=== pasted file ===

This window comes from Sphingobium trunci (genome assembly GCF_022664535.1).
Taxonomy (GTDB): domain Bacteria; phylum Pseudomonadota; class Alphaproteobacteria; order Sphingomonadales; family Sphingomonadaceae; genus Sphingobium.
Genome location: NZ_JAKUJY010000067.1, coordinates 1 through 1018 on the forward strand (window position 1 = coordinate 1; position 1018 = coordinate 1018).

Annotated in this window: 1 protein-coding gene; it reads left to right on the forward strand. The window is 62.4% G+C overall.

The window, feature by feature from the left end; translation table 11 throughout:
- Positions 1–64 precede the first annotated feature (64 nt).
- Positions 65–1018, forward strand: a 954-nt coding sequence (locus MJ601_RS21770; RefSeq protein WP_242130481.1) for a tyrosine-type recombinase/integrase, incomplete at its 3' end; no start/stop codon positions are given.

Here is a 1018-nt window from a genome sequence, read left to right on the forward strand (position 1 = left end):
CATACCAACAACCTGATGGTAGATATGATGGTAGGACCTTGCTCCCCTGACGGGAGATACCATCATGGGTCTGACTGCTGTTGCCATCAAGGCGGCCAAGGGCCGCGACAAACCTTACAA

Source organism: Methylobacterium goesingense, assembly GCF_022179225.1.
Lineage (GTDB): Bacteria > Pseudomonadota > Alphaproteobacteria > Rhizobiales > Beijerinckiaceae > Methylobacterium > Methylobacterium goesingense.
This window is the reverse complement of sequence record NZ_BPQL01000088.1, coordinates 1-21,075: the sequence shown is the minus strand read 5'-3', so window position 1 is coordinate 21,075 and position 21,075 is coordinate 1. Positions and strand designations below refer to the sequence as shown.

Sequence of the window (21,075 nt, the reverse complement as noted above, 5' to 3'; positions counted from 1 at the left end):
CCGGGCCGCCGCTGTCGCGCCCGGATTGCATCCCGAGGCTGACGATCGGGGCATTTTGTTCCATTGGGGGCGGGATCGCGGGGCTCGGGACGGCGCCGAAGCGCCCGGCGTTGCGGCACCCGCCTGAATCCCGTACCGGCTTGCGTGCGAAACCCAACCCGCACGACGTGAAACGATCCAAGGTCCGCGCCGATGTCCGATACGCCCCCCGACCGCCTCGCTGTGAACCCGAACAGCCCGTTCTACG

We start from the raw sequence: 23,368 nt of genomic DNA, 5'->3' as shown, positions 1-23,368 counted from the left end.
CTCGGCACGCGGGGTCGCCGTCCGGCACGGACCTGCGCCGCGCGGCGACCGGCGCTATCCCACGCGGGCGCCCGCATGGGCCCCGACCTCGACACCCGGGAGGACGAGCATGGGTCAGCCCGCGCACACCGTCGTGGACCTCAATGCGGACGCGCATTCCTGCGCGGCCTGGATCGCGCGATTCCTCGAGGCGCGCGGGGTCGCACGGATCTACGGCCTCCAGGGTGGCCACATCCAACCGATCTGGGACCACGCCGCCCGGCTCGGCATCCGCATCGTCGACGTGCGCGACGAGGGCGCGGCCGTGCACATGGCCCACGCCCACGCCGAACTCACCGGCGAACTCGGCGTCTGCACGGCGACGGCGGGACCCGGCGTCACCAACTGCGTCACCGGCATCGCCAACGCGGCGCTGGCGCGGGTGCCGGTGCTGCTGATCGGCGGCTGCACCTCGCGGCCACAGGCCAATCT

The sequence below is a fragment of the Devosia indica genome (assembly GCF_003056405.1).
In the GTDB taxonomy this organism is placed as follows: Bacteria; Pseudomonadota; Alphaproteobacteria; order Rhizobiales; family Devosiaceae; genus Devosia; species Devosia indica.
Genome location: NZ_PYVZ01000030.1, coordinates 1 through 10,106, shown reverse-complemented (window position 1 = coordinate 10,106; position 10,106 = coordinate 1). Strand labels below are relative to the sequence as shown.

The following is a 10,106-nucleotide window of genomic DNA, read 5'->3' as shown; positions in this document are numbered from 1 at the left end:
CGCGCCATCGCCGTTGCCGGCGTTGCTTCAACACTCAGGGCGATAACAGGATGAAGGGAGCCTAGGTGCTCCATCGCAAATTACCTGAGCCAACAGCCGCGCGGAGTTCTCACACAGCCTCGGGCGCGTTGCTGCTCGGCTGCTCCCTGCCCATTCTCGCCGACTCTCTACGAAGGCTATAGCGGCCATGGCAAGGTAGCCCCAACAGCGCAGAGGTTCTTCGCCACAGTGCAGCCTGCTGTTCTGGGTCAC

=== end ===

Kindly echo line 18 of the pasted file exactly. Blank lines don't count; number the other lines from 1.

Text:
In the GTDB taxonomy this organism is placed as follows: Bacteria; Pseudomonadota; Alphaproteobacteria; order Rhizobiales; family Devosiaceae; genus Devosia; species Devosia indica.